Quality Quidditch and…Cookies?
Alicia Radford started her own Quidditch team in 2008, and has been volunteering for the International Quidditch Association ever since. Today, she serves as the organization’s Chief Operating Officer, bringing the magic and mayhem of Quidditch to the muggle world.
“Not quite as popular as the Sweet Sixteen, but it’s growing in popularity. The game of quidditch from the Harry Potter novels has leapt from the pages and is sweeping across the Muggle world—or the real world, to you and me.”
It was 7:00am and I was sitting in my pajamas as CBS sports anchor Greg Gumbel turned it over to a reporter who was standing in the snow surrounded by Middlebury and Amherst quidditch players. Watching college students run around with brooms between their legs on national television was a big turning point in my life. It was April 2008; I was a freshman in college. I started a team at the University of Washington and brought them to the second annual Quidditch World Cup in Middlebury, Vermont. We competed against eleven other schools. A year ago, when I graduated from college, I moved across the country to New York without a job or place to live to follow my dream of making the IQA a successful organization. The 2011 World Cup hosted 94 teams, and I’m now the IQA’s Chief Operating Officer.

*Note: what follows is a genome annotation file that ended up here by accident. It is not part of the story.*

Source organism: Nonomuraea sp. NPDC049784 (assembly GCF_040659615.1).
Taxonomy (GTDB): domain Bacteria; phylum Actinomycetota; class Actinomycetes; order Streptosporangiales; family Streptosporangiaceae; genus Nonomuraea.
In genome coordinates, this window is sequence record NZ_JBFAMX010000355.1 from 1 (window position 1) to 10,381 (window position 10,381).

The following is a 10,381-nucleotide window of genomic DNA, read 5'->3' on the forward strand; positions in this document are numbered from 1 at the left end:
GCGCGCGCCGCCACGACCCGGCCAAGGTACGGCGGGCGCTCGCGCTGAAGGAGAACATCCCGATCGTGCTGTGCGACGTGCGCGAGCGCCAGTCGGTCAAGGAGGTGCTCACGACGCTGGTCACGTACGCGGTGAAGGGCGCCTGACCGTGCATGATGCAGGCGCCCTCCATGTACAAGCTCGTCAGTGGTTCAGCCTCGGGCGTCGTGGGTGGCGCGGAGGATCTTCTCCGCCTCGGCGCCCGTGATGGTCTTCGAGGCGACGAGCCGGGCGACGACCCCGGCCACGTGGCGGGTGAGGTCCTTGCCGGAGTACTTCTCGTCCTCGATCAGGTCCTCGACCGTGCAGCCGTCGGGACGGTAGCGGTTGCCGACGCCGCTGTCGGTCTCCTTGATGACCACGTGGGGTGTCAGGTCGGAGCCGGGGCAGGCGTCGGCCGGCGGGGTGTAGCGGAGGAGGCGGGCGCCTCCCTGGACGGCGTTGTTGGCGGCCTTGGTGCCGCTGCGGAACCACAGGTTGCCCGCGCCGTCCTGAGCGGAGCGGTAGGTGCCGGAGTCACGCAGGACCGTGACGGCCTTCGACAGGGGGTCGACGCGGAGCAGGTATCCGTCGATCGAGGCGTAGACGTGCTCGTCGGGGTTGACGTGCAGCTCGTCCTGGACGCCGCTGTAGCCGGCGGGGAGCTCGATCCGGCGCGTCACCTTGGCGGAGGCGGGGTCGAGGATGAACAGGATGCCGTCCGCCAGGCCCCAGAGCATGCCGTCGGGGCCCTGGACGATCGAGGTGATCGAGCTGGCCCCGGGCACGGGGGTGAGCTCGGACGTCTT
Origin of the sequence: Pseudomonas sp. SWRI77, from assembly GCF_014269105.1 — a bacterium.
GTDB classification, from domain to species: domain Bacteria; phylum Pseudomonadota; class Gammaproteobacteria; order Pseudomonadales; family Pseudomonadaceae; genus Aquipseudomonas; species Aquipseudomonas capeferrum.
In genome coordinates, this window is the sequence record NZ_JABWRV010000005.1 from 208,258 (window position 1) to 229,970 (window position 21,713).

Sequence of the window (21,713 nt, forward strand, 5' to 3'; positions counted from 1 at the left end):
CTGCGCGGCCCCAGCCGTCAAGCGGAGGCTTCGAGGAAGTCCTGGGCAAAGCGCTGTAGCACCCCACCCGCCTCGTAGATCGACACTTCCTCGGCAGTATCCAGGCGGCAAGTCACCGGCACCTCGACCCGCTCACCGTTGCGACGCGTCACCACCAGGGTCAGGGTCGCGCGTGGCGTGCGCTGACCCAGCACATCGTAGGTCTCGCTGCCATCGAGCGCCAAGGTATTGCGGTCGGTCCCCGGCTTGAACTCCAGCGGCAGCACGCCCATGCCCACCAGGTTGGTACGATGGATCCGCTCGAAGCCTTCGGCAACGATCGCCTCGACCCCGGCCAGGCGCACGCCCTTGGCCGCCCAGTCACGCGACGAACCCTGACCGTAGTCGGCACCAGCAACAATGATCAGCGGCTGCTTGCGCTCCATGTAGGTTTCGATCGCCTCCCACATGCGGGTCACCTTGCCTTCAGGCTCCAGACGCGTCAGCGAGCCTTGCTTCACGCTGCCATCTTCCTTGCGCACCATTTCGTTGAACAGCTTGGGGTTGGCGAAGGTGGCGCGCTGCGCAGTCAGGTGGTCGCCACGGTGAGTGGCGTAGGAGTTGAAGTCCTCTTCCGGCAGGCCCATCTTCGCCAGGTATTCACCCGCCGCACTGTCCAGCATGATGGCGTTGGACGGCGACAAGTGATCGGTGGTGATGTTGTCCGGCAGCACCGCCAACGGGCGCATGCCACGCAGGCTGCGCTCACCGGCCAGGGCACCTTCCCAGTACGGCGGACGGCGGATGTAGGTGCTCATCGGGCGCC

I really love Chinese food. That might seem like a non-sequitor, but bear with me. My favorite part of eating Chinese food is the fortune cookie. There’s nothing like the sense of anticipation breaking the cookie in half, wondering if the fortune will be commonplace or profound. And of course there’s the superstition that unless you eat the cookie before reading it the fortune won’t come true. Maybe because I’m a Harry Potter fan I enjoy indulging in superstition. But, I want to share my two favorite fortunes with you. IQA CEO Alex Benepe got the first one: “Nothing happens without first a dream.” I got the second one. “There is but one cause of failure. And that is man’s lack of faith in his true self.” These two fortunes espouse the life philosophy I try to live by, and the philosophy that I think the Harry Potter books champion.
We live in a remarkable time in history. Throughout the western world, girls have been growing up with the assumption that they can do whatever they want with their lives. We can follow our own dreams. Two of my biggest role models as a girl were J.K. Rowling and Hermione. As an aspiring writer, I knew that J.K Rowling got rejected dozens of times before her manuscript was accepted by Bloomsbury. She never gave up on her dream. And she had enough faith in herself to believe in her idea, even when no one else did. As women we can so often get caught up worrying about what others think, and measuring our success with the yardsticks of others. I know I fall into that trap sometimes. But we’ve got to learn to trust ourselves, and believe in ourselves—like J.K Rowling did. She gave us another positive example in Hermione. Hermione never let the denunciations of “Muggle born” or “Mudblood” shake her faith in herself. Hermione was smart, capable, and determined. And she saved the world!
I know this is something we hear a lot, from motivational speakers, movies, and apparently fortune cookies. But don’t let the frequency of the message dilute its power. Whether your dream is starting a quidditch league, publishing a book, or becoming the cleverest witch in your year, follow it. And believe in yourself.